Keck Observatory Technical Developer Wins Top Astronomical Award
Dr. Peter Wizinowich, chief of technical development at W. M. Keck Observatory, has been awarded the 2022 American Astronomical Society Joseph Weber Award for Astronomical Instrumentation.
In an announcement made Tuesday, May 31, the AAS named recipients of its 2022 prizes for outstanding achievements in research and education and recognized Wizinowich for his “pioneering work on the Keck adaptive optics systems.”
“These systems have set the standard for the performance of adaptive optics systems on telescopes in the 8–10-meter class and transformed an experimental technology into a very productive user capability that has enabled dramatic new scientific discoveries,” the AAS stated.
Wizinowich joined Keck Observatory in 1991. His career has been dedicated toward ensuring telescopes can clearly see objects in the universe, especially faint ones, by way of adaptive optics, or AO. This technique corrects the distortion caused by the Earth’s atmosphere, sharpening what would otherwise be blurry astronomical images, and allowing scientists to view them in substantially finer detail.
“I deeply appreciate this recognition of the astronomical science the Keck adaptive optics systems have enabled,” Wizinowich said. “Building and fielding these systems would not have been possible without the commitment, careful thought, and hard work of many people, from engineers, to scientists and funders. It has been an honor to lead these efforts and a pleasure to see these systems become very productive science tools.”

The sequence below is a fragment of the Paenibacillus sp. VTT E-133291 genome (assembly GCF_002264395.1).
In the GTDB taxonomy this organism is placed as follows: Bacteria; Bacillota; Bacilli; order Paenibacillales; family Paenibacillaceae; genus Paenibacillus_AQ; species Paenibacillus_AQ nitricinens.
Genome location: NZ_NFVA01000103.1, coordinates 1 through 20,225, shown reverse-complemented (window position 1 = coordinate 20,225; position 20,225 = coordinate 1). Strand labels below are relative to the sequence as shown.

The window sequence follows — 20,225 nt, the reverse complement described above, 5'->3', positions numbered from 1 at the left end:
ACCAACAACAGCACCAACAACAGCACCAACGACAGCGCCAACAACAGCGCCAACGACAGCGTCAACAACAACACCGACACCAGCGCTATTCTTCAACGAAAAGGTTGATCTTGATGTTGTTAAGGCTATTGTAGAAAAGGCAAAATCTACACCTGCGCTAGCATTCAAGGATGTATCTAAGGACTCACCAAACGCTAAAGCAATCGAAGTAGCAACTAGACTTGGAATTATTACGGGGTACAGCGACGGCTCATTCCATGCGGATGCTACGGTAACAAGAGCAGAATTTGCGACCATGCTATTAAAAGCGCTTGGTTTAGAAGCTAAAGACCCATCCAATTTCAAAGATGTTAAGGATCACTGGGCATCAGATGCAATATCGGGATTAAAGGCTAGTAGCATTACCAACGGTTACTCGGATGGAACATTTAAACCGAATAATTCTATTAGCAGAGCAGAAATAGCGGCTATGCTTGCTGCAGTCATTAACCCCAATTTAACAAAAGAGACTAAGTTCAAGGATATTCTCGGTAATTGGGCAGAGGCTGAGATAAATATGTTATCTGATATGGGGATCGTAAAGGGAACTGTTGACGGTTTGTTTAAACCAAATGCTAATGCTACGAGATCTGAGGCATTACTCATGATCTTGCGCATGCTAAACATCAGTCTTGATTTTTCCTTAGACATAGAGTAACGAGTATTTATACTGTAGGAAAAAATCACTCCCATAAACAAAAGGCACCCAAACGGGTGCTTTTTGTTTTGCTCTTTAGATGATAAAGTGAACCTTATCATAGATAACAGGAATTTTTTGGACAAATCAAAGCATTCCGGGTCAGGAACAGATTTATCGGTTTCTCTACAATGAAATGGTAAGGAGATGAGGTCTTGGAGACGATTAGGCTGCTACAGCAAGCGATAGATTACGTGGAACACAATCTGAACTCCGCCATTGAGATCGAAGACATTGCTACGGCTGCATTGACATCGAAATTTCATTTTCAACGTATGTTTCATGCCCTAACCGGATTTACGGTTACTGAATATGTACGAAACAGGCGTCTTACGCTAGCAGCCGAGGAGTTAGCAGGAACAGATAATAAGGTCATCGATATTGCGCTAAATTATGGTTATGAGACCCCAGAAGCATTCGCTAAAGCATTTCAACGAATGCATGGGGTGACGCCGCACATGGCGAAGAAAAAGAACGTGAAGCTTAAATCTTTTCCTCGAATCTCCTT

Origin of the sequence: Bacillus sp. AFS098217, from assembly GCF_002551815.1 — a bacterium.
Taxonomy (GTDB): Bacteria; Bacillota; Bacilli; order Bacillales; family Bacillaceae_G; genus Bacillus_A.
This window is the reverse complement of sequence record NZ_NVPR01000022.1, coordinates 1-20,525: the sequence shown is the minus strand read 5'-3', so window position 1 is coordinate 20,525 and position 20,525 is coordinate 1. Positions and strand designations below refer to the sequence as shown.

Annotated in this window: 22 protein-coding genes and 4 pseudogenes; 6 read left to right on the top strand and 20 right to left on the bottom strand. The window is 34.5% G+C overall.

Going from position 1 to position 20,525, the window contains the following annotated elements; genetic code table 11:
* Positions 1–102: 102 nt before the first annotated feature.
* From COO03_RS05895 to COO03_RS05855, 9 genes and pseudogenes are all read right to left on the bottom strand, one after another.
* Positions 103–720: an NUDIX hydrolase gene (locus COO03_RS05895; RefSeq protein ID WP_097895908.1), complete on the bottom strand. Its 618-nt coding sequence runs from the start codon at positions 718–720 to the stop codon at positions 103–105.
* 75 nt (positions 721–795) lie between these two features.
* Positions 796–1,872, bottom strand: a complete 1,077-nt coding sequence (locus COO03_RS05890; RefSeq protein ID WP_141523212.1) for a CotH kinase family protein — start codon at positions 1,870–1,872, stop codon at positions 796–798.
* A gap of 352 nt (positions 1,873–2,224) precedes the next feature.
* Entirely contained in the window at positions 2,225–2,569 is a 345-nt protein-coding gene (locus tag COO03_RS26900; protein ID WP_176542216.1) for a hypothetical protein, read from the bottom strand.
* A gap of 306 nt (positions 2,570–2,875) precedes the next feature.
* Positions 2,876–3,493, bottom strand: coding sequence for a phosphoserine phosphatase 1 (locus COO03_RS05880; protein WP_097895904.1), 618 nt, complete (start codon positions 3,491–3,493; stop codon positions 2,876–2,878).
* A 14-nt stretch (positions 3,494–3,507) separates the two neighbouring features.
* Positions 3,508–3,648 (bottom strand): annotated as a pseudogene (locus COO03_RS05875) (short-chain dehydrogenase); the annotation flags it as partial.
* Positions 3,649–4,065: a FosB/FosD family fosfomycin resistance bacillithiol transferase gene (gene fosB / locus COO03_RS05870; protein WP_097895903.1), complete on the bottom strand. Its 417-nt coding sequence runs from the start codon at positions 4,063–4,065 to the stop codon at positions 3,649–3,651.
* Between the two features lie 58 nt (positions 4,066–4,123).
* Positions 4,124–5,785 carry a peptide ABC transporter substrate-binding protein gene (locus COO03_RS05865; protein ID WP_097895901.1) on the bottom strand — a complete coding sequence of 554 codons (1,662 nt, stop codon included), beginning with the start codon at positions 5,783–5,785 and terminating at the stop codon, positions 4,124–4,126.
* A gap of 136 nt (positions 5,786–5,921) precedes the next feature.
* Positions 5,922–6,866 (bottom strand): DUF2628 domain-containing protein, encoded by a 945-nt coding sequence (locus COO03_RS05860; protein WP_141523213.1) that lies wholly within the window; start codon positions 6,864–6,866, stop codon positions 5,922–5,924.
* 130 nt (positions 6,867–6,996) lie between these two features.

Keck stated in news release about the award that Wizinowich’s leadership and ingenuity in optical science, Keck Observatory became the first in the world to successfully install natural guide star AO in 1999 and laser guide star AO in 2004 on a large telescope.
One of the most notable scientific discoveries this innovative technology has enabled is UCLA Prof. Andrea Ghez’s investigation into our Milky Way galaxy’s supermassive black hole, which garnered the 2020 Nobel Prize in Physics.
Established in 2001, the Joseph Weber Award for Astronomical Instrumentation is awarded to an individual who has designed, invented, or significantly improved instrumentation leading to advances in astronomy.
Wizinowich will receive his award and be honored at the January 2023 AAS meeting in Seattle.
“Peter has been at the center of our technical excellence for decades,” said Hilton Lewis, director of Keck Observatory. “His contributions to astronomy are truly an inspiration and I am pleased to see the spotlight shine on him by way of the 2022 Joseph Weber Award – exceedingly well-deserved.”